I sort of have a criteria level set for when I feel like blogging about something controversial. If it just bugs me for a few minutes then I forget about it, it wasn't worth the time it would take to properly address it. If however, it bugs me all day, and I can't stop thinking about it, it's probably something I need to write about - more to get it off my chest than for any other reason. This is one of those "it's been bugging me all day" subjects. So, here we go.
Q: how do you engage a young person (under the age of 20) in a supportive and encouraging way, to learn about (or instill a curiosity about) important people in history?
A: You go on twitter, and with load of profanity and vulgarity and insults, mockery and various other types of disparaging comments, you throw them all under the bus for not knowing who someone is.
Right? Isn't that the way social media & modern communication is supposed to work?
Obviously I'm being sarcastic but that's exactly what happened today. Short story even shorter:
With the news of the passing of former British Prime Minister Margaret Thatcher, pop star Harry Styles of the band One Direction posted a tweet that simply said "RIP Baroness Thatcher". As a result, many of his followers were confused, not knowing who he was referring to. As a result of that, all kinds of people jumped on the bandwagon of "lets trash talk young people". I don't really know how much of the trash talking went down today, but I saw numerous links to this twitter user, that FB person, this blog, that blog and some other site - all commenting on the same thing. I only read a handful before I became really annoyed. When I'd read a few of these nasty tweets towards Harry Style's followers I simply tweeted myself "Is anyone really surprised that so many young people don't know who Margaret Thatcher was? I mean, seriously?"
Twitter doesn't bode well for expounding so this is where I'll do that. First, let's think for a moment about the age group of the followers of a boy-band pop star. In this case, the age range is probably from roughly 11 to 15. Now, given that information, let's ask ourselves if we seriously, honestly expect most 11-15 year olds to know who an 87 year old former Prime Minister is, who hasn't been PM since before they were ever born. How many of them even know what a Baroness is? Given the way the tweet was worded "Baroness Thatcher", is it really so much of a stretch to understand why so many of them didn't know who Harry Styles was referring to? As you think about these questions, please bear in mind these are kids, who are following pop stars on twitter - they're not adults who are yet well informed on world matters, politics and the like.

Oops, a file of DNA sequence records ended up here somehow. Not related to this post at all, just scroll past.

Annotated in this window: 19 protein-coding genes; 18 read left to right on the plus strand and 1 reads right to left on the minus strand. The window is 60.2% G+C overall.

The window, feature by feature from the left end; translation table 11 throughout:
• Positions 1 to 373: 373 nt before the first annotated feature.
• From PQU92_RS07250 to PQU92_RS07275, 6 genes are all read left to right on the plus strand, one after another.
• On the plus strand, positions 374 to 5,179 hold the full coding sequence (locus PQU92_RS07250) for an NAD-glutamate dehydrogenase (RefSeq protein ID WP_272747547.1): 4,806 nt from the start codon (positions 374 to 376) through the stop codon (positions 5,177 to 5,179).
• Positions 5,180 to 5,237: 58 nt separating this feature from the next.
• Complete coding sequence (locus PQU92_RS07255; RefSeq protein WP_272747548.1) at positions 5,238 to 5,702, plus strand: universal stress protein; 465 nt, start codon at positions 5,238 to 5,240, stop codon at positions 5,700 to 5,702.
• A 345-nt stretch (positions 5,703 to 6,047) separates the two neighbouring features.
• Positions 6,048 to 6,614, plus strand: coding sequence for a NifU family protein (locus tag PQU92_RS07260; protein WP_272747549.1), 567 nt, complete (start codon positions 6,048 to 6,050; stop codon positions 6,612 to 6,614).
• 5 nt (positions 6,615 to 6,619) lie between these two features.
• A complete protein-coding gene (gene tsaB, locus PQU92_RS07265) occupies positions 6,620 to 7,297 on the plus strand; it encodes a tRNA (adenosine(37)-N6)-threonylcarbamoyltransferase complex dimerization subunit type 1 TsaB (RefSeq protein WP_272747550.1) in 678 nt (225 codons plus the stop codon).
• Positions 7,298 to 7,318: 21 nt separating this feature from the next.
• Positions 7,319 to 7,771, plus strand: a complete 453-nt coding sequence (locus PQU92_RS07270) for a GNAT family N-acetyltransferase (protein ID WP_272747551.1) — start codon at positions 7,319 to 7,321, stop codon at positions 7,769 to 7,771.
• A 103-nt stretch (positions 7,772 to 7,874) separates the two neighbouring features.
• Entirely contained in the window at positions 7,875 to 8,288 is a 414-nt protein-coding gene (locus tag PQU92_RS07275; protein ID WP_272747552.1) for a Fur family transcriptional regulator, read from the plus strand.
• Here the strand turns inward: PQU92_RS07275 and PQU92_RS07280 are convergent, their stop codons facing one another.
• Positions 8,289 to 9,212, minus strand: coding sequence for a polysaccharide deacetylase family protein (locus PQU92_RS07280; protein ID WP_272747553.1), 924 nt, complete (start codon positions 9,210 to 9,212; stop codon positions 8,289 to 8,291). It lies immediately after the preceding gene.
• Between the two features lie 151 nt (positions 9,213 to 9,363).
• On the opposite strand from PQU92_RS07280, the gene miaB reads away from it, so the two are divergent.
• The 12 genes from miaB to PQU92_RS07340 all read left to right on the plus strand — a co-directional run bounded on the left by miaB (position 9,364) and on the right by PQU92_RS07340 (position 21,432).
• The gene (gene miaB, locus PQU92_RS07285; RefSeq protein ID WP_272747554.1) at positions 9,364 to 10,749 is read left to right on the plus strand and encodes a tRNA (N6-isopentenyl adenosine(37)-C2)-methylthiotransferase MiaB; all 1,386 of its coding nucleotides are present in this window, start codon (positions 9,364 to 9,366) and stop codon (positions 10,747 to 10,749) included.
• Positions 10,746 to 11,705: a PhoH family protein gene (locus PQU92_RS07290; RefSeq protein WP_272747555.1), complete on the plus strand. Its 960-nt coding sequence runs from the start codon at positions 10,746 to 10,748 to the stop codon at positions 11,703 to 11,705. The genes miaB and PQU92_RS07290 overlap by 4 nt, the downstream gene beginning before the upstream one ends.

Granted, it would be nice (and I'm sure all homeschooling moms, history & social studies teachers everywhere would agree) if all kids that age knew exactly who was being referred to in that tweet today but it's just not the reality of our world, for about a million different reasons that all fall under the umbrella of "distractions". The more distractions anyone has (young or old) the less they're able to receive, process and really digest information. This isn't breaking news, there've been all kinds of studies on this done over the years - most of which - come down hard on the side of less distractions = better for you.
The more I thought about this today the more I couldn't help comparing what an average day is like today, for a 14 year old kid, compared to what an average day was like for me at 14. It wasn't really all that long ago (okay maybe it was, it was 1979) but there's been a massive change in society that makes everything different.
So, a generation ago, what was an average day like for a 14 year old kid after school, homework and daily chores around the house? For the most part, our "distractions" were watching tv, talking on the phone, hanging out with friends, and sports. That was pretty much it for most of us.
Compare that to today. After school and homework and chores, what's distracting our kids? Well, the same things that distracted us, PLUS, texting, tweeting, FB'ing, instagram, tumblr, skype, facetime, youtube, chat (various forms), gaming (various forms) and about a half a million other forms of electronic distractions, most of which are 100% useless time-suckers with no redeeming value or educational benefit at all.
This is not to let kids off the hook, so to speak, it's just the way it is. A huge part of that lays squarely at the feet of parents to limit how much e-blather is going into their kids brains. Good parents, attentive parents, "there" parents are trying hard to do that already - but there's lots of parents out there that just... don't.
So I said all that to simply say, it's just not fair to throw these kids under the bus for not knowing who "Baroness Thatcher" was. They live in a totally different world than we (their parents) did. Just to see for myself, I asked my 4 kids (ages 9-15) at dinner tonight "which one of you know who Margaret Thatcher is?" My 9 year old was completely honest and said "I have no idea who that is". She's 9, I don't expect her to know who that is. All the others said her name was familiar but they weren't sure who she was, so I told them. Then a couple of them had light bulbs go on ever their heads and said "yeah, now that you say that, I knew that".
I don't want my kids to have their brains stuffed full with e-blather, to the point they can't even tell you who someone in history was - even if it's fairly recent history. But even if one of them did post a comment online that exposed their ignorance, I sure wouldn't want a bunch of adults (yes, adults) making them feel like utter garbage because they didn't know.
To me, folks doing that are more ignorant than the kids who didn't know who Baroness Thatcher was.